The leader of Germany Angela Merkel announced during a news conference that
an E.U. summit on Saturday, they will consider the possibility of new
sanctions because of the new evidence, which includes satellite images
released today by NATO. NATO says they show Russian combat military forces
doing military operations inside the sovereign territory of Ukraine and a
brigadier general at NATO estimates there are 1,000 Russian troops
operating in Ukraine.

This comes on top of Ukrainians capturing 10 Russian paratroopers
earlier in the week 12 miles from the Russian border. The Russian media
today, reporting anonymous sources say the soldiers got lost.

And it was big news in Russia, the mothers of those soldiers appearing
on national television begging for their return.

Also on Russia TV today, Alexander Zakharchenko, he`s the self-
proclaimed prime minister of the self-proclaimed Donetsk People`s Republic.
He told Russian state television that yes, 3,000 to 4,000 Russians have
fought on the separatist side since April. But he called them patriots.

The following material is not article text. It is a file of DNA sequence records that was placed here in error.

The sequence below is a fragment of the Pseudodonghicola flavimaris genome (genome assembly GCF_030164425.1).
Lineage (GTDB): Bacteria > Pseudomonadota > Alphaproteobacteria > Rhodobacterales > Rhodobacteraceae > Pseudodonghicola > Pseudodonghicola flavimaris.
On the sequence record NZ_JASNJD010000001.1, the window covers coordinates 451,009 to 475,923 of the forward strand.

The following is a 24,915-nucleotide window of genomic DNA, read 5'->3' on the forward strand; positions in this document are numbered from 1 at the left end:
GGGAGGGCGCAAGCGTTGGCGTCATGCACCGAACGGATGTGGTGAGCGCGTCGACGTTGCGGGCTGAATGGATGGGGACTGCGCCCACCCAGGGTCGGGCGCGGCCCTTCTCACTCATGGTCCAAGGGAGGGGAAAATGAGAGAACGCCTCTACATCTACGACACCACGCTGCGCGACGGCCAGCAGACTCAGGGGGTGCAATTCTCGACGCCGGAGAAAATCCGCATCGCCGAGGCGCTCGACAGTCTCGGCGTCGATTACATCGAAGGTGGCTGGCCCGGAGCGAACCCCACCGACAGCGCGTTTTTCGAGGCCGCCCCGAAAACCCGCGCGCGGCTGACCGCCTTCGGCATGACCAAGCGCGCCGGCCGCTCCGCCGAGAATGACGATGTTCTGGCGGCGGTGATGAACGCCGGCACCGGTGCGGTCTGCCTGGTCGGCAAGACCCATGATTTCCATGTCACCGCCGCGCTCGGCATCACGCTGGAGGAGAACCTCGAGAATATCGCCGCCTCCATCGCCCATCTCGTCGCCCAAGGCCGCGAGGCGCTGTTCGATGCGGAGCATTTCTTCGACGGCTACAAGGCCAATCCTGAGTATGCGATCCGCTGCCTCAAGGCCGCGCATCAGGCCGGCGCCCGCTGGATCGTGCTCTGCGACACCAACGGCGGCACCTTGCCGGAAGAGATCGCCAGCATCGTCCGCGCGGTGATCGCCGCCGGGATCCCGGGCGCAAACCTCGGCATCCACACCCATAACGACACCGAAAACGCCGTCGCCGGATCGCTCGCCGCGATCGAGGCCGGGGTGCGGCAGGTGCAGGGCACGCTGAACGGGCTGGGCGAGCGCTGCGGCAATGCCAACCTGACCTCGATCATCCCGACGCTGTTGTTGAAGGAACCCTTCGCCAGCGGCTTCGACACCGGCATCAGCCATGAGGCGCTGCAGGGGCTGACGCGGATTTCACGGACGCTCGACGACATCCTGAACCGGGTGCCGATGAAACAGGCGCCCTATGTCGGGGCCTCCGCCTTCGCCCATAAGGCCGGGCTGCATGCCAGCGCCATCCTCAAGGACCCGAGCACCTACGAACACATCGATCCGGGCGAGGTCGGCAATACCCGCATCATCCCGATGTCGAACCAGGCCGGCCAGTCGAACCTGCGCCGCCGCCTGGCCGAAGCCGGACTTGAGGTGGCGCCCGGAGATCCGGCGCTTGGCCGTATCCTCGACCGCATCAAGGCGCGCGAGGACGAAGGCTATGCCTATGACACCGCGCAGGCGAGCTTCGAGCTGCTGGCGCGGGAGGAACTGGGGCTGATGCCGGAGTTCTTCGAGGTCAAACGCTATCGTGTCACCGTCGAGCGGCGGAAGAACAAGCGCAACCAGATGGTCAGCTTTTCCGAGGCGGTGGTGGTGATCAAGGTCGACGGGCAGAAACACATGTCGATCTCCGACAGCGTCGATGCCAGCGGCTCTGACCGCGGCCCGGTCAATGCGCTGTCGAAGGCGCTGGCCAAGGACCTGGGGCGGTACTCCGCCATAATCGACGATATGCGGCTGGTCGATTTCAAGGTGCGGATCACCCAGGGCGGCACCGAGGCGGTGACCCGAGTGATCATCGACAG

Didn`t necessarily say they were members of the military.

Put all of those things together and it suggests a deep escalation of
the conflict, both militarily and also economically.

For NIGHTLY BUSINESS REPORT, Michelle Caruso-Cabrera.


GHARIB: Now, another global concern for investors is what`s happening
in Europe, where banking officials are considering a U.S. style monetary
easing program. But will it work in Europe? And what are the risks?

Steve Liesman has that story.


Nobody knows what ECB President Mario Draghi and Fed Chair Janet Yellen
talked about when they met last week in Jackson Hole. What`s known is this
— Europe is in the throes of a critical debate about whether to follow the
U.S. down the path of an American-style quantitative easing program.

The debate heated up after Draghi in Jackson Hole said that inflation
and inflation expectations are falling and said he was concerned. He said